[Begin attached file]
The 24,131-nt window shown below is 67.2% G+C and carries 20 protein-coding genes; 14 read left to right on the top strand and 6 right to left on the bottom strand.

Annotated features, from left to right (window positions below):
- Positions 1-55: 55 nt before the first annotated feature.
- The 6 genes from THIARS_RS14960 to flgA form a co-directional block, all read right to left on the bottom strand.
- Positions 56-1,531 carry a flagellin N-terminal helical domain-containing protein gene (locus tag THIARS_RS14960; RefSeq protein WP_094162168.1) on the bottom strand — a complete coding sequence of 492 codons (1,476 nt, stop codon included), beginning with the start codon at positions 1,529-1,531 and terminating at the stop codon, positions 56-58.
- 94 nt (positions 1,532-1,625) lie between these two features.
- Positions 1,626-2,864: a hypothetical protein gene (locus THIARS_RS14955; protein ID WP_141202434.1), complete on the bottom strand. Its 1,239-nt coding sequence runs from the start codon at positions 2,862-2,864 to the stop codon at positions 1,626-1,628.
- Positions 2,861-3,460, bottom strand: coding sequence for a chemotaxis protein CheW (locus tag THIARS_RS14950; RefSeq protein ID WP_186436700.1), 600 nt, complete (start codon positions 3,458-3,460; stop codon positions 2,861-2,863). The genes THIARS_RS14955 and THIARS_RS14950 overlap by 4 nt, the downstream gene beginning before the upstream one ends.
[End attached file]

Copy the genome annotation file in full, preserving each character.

The 24,131-nt window shown below is 67.2% G+C and carries 20 protein-coding genes; 14 read left to right on the top strand and 6 right to left on the bottom strand.

Annotated features, from left to right (window positions below):
- Positions 1-55: 55 nt before the first annotated feature.
- The 6 genes from THIARS_RS14960 to flgA form a co-directional block, all read right to left on the bottom strand.
- Positions 56-1,531 carry a flagellin N-terminal helical domain-containing protein gene (locus tag THIARS_RS14960; RefSeq protein WP_094162168.1) on the bottom strand — a complete coding sequence of 492 codons (1,476 nt, stop codon included), beginning with the start codon at positions 1,529-1,531 and terminating at the stop codon, positions 56-58.
- 94 nt (positions 1,532-1,625) lie between these two features.
- Positions 1,626-2,864: a hypothetical protein gene (locus THIARS_RS14955; protein ID WP_141202434.1), complete on the bottom strand. Its 1,239-nt coding sequence runs from the start codon at positions 2,862-2,864 to the stop codon at positions 1,626-1,628.
- Positions 2,861-3,460, bottom strand: coding sequence for a chemotaxis protein CheW (locus tag THIARS_RS14950; RefSeq protein ID WP_186436700.1), 600 nt, complete (start codon positions 3,458-3,460; stop codon positions 2,861-2,863). The genes THIARS_RS14955 and THIARS_RS14950 overlap by 4 nt, the downstream gene beginning before the upstream one ends.